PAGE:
Robotics, technology fuel Waupaca Foundry success

The foundry of the future is already in operation at Waupaca Foundry. The industry refers to the shift as “Foundry 4.0,” and for Waupaca Foundry, it is about creating the next-generation foundry that re-engineers the metal casting process to maintain quality, efficiency, and worker health and safety. 

Waupaca Foundry is the nation’s largest manufacturer of iron components, operating eight foundries and machining operations across the United States. The firm employs 4,300 people and casts iron parts for customers in the automotive, off-highway, commercial vehicle and industrial sectors.

Melting metal into durable goods is one of the oldest industries in the world, but this forward-thinking operation has been planning for industrial life beyond 2020 for decades.

“Our commitment to automation and technology started 30 years ago to meet customers’ exacting quality demands,” said Waupaca Foundry CEO Mike Nikolai. “We needed a solution that involved meeting extremely tight tolerances at a very high volume.” 

To that end, the company embarked on a corporate-wide risk reduction program in 2017 featuring continual improvement initiatives designed to evolve the production process and improve safety. Waupaca Foundry has invested $53 million from fiscal 2019 through fiscal 2021 to upgrade robotics systems in all of its foundries. Across all facilities, approximately 135 robots help create the company’s gray, ductile, austempered ductile and HNM™ Series high-strength ductile iron castings.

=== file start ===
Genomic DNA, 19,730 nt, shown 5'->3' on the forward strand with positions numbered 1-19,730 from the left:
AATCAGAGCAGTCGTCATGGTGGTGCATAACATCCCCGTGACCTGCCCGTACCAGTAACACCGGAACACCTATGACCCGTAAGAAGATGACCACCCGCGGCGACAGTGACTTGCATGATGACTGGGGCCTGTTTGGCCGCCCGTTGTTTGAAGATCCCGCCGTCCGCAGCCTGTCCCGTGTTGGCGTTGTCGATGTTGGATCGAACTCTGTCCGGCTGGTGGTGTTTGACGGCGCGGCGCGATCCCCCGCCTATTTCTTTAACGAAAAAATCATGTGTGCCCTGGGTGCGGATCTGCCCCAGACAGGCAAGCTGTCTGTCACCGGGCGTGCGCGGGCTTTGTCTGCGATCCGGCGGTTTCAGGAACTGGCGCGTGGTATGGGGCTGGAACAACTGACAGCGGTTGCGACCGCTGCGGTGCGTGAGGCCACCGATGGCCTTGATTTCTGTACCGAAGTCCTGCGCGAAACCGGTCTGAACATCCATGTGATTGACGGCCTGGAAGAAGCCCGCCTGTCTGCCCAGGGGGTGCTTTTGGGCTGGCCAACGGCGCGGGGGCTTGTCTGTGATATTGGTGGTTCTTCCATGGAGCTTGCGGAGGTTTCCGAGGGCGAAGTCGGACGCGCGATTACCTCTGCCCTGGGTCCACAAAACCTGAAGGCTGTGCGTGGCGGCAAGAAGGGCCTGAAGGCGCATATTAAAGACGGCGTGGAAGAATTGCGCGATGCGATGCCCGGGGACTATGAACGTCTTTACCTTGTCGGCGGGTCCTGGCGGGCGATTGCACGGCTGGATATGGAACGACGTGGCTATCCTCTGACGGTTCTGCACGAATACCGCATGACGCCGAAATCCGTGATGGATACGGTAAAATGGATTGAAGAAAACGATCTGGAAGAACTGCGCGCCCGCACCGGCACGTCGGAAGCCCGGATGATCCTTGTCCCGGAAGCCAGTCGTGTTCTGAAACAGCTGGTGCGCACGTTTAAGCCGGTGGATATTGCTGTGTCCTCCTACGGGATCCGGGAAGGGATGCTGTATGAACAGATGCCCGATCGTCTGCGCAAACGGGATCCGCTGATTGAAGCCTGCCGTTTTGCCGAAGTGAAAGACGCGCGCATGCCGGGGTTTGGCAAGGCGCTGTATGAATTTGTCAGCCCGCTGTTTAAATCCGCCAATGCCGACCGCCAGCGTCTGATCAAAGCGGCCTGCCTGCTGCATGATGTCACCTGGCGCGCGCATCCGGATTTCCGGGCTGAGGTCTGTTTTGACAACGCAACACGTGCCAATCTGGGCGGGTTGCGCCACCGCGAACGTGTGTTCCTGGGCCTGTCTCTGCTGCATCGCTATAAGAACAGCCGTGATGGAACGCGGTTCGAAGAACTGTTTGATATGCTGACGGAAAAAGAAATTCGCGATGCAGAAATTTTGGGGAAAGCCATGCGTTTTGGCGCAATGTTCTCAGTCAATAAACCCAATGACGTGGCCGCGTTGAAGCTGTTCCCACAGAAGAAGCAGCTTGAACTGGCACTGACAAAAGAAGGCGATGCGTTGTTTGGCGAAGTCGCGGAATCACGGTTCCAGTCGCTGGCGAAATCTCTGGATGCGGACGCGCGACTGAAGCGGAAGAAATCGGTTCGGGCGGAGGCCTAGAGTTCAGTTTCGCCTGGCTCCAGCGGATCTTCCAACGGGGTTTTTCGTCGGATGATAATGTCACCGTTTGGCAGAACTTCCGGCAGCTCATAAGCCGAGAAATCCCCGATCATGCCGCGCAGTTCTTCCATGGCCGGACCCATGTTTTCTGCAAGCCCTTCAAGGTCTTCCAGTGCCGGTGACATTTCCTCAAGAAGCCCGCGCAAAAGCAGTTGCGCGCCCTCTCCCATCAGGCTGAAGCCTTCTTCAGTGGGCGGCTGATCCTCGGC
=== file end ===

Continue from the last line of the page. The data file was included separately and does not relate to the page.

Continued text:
The most significant technology expansion was opening a machining plant in Waupaca in 2019. The 50,000-square-foot facility features robotics at every stop in the machining function and uses automated guided vehicles for transferring parts, robotic CNC lathes that trim parts, and robots that pack and unpack parts. 

In addition, plants in Waupaca and Tell City, Ind., have had technology improvements in their core rooms and mill rooms using robotics to produce cores, and to clean and finish castings. 

The driver is not technology for technology’s sake, but innovation to meet customer demand and improve the workplace. High-volume production requires the ability to replicate quality and extreme tolerances — often a task that can’t be duplicated by humans. Robotics and automation are precise and repeatable. 

A primary benefit of automation is to increase safety for workers because robotics reduce repetitive tasks and help to improve worker ergonomics. The robots do the heavy lifting, and the nature of work in the foundry is reimagined. 

In addition to robotics, Waupaca Foundry is an industry leader in sustainability innovation that includes a formal management system approach to energy reduction. Under the systemic approach, leaders can gather and analyze data that identifies opportunities for additional energy reduction in plant operations. As compared to 2010, Waupaca was able to achieve an overall reduction in energy consumption of nearly 25 percent at all U.S. plants. Energy is one of the largest costs of manufacturing, with an annual price tag of about $150 million in fiscal year 2019 across all Waupaca Foundry locations. 

“We are setting the pace in our industry by committing to continuous improvement in environmental sustainability by reducing our energy use,” Nikolai said. “Our efforts not only reduce our impact on the environment but make us a more competitive iron castings supplier in the global marketplace.” 

Company: Waupaca Foundry
Innovation: Foundry 4.0

To view the entire 2021 Champions of Innovation edition, please click here.